Shipping Container Dimensions Explained
On this site, we have provided both metric and imperial measurements for all types of intermodal container as well as size.
Be aware that despite ISO container standards, exact dimensions will differ according to manufacturer, age of container and type.
External Shipping Container Dimensions
- The length (L) as measured from the extreme points along the longest side of the container. In the industry, containers are identified in terms of the their longest sides – hence 20 foot, 40 foot shipping containers for example.
- The width (W) is usually the narrowest side and where you will find the container door opening (unless the container has been subsequently modified).
- The height (H) is the measurement from the bottom of the container frame to the top, taken on the outside.
Note that the height of the door opening is always less than the overall height of the container.
When loading freight, take into account this data as well as the clearance required for loading, forklifting and movement of the goods or cargo into the container.
Internal Shipping Container Dimensions
The image on the right illustrates the points of reference for calculating the internal dimensions of a shipping container.
- Internal width (B1) is measured from the inside of the two longest sides of the container.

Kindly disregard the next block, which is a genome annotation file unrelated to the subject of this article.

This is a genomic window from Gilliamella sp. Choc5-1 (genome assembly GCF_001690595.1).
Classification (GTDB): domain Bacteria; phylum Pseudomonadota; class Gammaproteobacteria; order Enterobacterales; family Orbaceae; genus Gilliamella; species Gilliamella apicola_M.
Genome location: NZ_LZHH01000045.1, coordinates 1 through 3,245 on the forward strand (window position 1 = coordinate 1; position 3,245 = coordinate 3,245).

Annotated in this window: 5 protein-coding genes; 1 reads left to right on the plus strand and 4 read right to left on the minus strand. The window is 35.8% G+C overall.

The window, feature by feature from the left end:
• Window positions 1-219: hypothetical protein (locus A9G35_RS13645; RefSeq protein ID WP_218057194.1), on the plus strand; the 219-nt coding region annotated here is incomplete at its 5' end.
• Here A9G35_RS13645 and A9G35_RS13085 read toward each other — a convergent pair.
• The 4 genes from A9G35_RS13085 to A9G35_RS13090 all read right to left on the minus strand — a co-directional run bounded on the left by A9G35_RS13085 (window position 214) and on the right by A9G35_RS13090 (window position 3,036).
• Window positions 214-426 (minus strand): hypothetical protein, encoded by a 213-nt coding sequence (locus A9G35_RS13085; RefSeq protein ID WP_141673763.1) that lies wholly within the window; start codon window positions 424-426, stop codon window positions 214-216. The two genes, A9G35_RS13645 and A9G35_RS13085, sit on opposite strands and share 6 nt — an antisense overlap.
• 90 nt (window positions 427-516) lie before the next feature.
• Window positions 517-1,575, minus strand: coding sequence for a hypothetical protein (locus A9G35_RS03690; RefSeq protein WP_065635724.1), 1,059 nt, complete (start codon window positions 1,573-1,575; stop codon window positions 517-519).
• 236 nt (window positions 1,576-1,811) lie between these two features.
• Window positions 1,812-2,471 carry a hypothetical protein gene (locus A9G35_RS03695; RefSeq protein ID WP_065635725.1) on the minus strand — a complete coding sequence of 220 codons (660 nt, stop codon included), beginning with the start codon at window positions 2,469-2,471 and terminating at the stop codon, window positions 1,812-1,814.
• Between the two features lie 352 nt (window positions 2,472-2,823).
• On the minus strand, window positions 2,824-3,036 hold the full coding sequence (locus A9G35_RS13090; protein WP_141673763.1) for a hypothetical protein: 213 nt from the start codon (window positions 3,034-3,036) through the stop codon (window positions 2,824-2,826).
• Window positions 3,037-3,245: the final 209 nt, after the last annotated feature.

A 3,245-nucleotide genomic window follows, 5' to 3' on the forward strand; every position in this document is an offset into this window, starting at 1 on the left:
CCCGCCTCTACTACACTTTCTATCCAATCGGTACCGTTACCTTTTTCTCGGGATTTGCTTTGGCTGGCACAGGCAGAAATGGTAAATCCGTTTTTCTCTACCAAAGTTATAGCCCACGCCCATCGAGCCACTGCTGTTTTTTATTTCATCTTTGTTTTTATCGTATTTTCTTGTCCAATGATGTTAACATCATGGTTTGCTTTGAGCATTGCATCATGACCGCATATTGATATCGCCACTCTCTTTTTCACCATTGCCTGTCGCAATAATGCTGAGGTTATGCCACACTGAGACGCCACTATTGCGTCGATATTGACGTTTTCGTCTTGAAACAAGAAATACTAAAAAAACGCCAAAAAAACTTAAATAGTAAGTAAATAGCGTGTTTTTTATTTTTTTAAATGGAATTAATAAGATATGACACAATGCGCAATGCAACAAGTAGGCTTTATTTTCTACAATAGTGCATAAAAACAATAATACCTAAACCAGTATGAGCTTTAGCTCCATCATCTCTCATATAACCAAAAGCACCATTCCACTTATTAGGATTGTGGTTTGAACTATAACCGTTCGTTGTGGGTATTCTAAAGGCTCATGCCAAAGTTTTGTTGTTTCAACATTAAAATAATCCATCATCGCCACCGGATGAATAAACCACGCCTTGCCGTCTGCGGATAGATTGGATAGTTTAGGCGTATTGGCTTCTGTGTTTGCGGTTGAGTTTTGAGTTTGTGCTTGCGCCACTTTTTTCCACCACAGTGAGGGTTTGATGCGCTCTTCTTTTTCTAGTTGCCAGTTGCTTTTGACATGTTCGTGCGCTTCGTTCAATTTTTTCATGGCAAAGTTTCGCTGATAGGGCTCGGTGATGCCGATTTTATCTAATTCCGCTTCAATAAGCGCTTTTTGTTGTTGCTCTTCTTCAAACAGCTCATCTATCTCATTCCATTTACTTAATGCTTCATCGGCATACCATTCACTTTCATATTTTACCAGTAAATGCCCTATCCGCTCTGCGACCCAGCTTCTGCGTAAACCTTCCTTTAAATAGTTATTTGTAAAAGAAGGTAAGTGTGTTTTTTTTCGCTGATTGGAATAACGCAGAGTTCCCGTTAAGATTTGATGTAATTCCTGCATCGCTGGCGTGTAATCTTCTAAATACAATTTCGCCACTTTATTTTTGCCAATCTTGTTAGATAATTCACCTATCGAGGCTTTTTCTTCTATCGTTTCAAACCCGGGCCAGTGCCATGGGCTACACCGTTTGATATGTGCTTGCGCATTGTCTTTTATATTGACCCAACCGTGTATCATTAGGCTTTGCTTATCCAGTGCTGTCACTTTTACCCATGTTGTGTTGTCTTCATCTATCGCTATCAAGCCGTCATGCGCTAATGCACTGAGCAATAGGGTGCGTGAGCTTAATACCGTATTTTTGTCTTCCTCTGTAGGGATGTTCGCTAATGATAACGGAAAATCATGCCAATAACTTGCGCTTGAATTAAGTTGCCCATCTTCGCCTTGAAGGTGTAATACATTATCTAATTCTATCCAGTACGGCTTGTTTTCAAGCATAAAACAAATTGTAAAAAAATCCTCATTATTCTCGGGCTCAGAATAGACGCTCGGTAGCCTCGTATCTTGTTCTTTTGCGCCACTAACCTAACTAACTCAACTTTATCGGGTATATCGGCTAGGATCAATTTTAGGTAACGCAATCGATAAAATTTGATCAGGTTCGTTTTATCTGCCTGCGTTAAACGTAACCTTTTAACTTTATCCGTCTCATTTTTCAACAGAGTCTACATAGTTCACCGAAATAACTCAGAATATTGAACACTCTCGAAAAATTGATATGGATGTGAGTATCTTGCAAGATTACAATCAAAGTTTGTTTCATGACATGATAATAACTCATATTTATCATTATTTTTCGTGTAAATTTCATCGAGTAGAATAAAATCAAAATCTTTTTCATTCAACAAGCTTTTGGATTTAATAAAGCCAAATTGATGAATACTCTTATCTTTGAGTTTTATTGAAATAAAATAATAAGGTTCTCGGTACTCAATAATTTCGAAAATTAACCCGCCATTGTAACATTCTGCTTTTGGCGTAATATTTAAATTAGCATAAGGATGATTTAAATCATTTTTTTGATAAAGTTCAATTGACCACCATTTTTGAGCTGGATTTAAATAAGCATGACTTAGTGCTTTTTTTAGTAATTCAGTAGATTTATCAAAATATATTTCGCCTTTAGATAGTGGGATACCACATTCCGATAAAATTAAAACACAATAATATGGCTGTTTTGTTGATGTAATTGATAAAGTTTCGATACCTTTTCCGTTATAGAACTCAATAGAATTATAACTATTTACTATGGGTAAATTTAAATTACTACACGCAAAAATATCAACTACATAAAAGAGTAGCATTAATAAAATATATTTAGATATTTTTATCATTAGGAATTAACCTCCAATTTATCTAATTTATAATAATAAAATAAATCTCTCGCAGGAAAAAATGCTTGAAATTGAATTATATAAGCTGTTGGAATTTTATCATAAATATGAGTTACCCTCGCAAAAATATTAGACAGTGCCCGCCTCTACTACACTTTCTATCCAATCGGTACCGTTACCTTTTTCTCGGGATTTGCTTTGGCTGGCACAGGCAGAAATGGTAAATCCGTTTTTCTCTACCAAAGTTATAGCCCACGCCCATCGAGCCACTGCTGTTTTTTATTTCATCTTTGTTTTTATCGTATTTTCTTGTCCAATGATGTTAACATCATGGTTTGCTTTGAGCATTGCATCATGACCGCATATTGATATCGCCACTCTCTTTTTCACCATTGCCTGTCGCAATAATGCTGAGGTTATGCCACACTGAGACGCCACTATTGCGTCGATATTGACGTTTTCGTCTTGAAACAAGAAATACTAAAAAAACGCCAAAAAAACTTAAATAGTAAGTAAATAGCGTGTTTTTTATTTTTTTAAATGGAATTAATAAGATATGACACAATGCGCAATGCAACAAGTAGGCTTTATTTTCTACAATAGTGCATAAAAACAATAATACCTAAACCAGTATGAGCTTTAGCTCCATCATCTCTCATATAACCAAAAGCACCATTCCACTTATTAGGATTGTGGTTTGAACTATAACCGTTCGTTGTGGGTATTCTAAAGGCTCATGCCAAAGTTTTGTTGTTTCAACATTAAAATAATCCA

- Internal length (L1) is measured from the inside of the two shortest sides of the container.
- Internal height (H1) is measured from the inside floor level to the insider ceiling level of the container.
- Door opening width (B2) is calculated from the inside left and inside right of the frame supports allowing for a small gap for the opening radius of the door (usually 270 degrees). Expect this measurement to be slightly shorter than the available internal width (B1).
- Door opening height (H2) is taken from the floor level to the underside of the horizontal cross support of the container or simply the top of the door opening. This measurement is usually the same or less than the internal available height (H1)
Tare weight is simply the weight of the intermodal container without being loaded. By comparing this figure with the overall gross weight once loaded, the actual weight of goods can be calculated.
Where the payment of tariffs and taxes are required for international transportation, export and import, knowing the correct tare weight is critical.
Note that tare weights can vary considerably and, as such, there are no given standards.
Rating refers to the maximum permissible weight of the shipping container once loaded.
Payload is the actual weight of the freight or cargo being carried.
Therefore, the maximum payload per container can be calculated by taking the rating of the container and subtracting its official tare weight.
Recommended Dimensions For Container Homes
ISO standardization applies only to freight, cargo and intermodal transport. In the developing shipping container homes industry, container sizes and dimensions are dictated by the needs of the housing project.
10′ foot containers find application in projects where space is not an important requirement, such as a building site rest-room for example.
20′ containers and 40′ containers on the other hand find a multitude of applications, not just because of their price and wide availability, but their ease of ‘stacking’ and the possibilities created by positioning two or more of these containers side-by-side.
See our section on container home examples for more information.